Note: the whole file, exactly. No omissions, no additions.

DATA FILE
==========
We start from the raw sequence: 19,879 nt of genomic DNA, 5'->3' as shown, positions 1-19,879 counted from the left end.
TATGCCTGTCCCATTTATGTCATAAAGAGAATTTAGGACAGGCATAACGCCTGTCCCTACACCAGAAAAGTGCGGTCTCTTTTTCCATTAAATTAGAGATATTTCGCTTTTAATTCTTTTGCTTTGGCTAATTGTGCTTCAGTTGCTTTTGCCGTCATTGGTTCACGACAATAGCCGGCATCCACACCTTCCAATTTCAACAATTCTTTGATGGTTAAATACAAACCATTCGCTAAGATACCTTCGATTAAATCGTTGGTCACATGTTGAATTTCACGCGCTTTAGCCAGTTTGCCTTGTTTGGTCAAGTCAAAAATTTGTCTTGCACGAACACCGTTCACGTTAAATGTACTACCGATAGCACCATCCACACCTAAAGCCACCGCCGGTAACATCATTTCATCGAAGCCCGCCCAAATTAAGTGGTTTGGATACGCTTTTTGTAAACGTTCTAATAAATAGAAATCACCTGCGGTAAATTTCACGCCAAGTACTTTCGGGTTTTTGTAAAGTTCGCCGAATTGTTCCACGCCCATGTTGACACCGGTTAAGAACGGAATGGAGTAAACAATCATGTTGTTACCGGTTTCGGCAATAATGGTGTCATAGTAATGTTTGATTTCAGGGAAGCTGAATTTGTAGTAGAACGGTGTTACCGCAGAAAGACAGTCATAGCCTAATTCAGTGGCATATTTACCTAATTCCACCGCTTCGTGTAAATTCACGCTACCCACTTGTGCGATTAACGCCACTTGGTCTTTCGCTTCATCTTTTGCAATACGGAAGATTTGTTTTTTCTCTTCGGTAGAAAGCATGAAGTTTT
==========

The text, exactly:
We start from the raw sequence: 19,879 nt of genomic DNA, 5'->3' as shown, positions 1-19,879 counted from the left end.
TATGCCTGTCCCATTTATGTCATAAAGAGAATTTAGGACAGGCATAACGCCTGTCCCTACACCAGAAAAGTGCGGTCTCTTTTTCCATTAAATTAGAGATATTTCGCTTTTAATTCTTTTGCTTTGGCTAATTGTGCTTCAGTTGCTTTTGCCGTCATTGGTTCACGACAATAGCCGGCATCCACACCTTCCAATTTCAACAATTCTTTGATGGTTAAATACAAACCATTCGCTAAGATACCTTCGATTAAATCGTTGGTCACATGTTGAATTTCACGCGCTTTAGCCAGTTTGCCTTGTTTGGTCAAGTCAAAAATTTGTCTTGCACGAACACCGTTCACGTTAAATGTACTACCGATAGCACCATCCACACCTAAAGCCACCGCCGGTAACATCATTTCATCGAAGCCCGCCCAAATTAAGTGGTTTGGATACGCTTTTTGTAAACGTTCTAATAAATAGAAATCACCTGCGGTAAATTTCACGCCAAGTACTTTCGGGTTTTTGTAAAGTTCGCCGAATTGTTCCACGCCCATGTTGACACCGGTTAAGAACGGAATGGAGTAAACAATCATGTTGTTACCGGTTTCGGCAATAATGGTGTCATAGTAATGTTTGATTTCAGGGAAGCTGAATTTGTAGTAGAACGGTGTTACCGCAGAAAGACAGTCATAGCCTAATTCAGTGGCATATTTACCTAATTCCACCGCTTCGTGTAAATTCACGCTACCCACTTGTGCGATTAACGCCACTTGGTCTTTCGCTTCATCTTTTGCAATACGGAAGATTTGTTTTTTCTCTTCGGTAGAAAGCATGAAGTTTT